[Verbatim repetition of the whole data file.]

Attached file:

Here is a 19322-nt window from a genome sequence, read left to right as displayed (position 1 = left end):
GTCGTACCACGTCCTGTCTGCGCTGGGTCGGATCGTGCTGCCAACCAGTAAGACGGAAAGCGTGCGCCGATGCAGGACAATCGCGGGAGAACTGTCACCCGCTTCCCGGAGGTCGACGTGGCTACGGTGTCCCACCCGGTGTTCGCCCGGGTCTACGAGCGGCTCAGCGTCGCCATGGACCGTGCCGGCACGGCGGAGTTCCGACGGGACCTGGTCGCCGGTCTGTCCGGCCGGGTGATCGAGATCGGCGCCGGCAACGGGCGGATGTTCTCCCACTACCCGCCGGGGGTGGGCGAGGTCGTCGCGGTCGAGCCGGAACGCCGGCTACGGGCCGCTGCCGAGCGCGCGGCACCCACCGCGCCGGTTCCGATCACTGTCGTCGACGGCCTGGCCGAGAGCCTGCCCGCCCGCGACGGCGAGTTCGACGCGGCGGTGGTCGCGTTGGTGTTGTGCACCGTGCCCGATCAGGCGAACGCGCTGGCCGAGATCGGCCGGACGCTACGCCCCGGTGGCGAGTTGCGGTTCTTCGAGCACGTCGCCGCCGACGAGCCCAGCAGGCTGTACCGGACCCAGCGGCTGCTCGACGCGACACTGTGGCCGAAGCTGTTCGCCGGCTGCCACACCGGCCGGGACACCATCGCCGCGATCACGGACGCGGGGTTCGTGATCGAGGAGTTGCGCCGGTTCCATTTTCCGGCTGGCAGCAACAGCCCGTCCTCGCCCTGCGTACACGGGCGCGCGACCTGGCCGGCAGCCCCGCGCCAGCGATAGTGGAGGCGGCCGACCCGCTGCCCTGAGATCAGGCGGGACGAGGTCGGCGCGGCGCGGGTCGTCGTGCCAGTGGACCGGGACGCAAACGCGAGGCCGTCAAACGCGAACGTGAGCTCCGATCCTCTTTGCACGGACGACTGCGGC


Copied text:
Here is a 19322-nt window from a genome sequence, read left to right as displayed (position 1 = left end):
GTCGTACCACGTCCTGTCTGCGCTGGGTCGGATCGTGCTGCCAACCAGTAAGACGGAAAGCGTGCGCCGATGCAGGACAATCGCGGGAGAACTGTCACCCGCTTCCCGGAGGTCGACGTGGCTACGGTGTCCCACCCGGTGTTCGCCCGGGTCTACGAGCGGCTCAGCGTCGCCATGGACCGTGCCGGCACGGCGGAGTTCCGACGGGACCTGGTCGCCGGTCTGTCCGGCCGGGTGATCGAGATCGGCGCCGGCAACGGGCGGATGTTCTCCCACTACCCGCCGGGGGTGGGCGAGGTCGTCGCGGTCGAGCCGGAACGCCGGCTACGGGCCGCTGCCGAGCGCGCGGCACCCACCGCGCCGGTTCCGATCACTGTCGTCGACGGCCTGGCCGAGAGCCTGCCCGCCCGCGACGGCGAGTTCGACGCGGCGGTGGTCGCGTTGGTGTTGTGCACCGTGCCCGATCAGGCGAACGCGCTGGCCGAGATCGGCCGGACGCTACGCCCCGGTGGCGAGTTGCGGTTCTTCGAGCACGTCGCCGCCGACGAGCCCAGCAGGCTGTACCGGACCCAGCGGCTGCTCGACGCGACACTGTGGCCGAAGCTGTTCGCCGGCTGCCACACCGGCCGGGACACCATCGCCGCGATCACGGACGCGGGGTTCGTGATCGAGGAGTTGCGCCGGTTCCATTTTCCGGCTGGCAGCAACAGCCCGTCCTCGCCCTGCGTACACGGGCGCGCGACCTGGCCGGCAGCCCCGCGCCAGCGATAGTGGAGGCGGCCGACCCGCTGCCCTGAGATCAGGCGGGACGAGGTCGGCGCGGCGCGGGTCGTCGTGCCAGTGGACCGGGACGCAAACGCGAGGCCGTCAAACGCGAACGTGAGCTCCGATCCTCTTTGCACGGACGACTGCGGC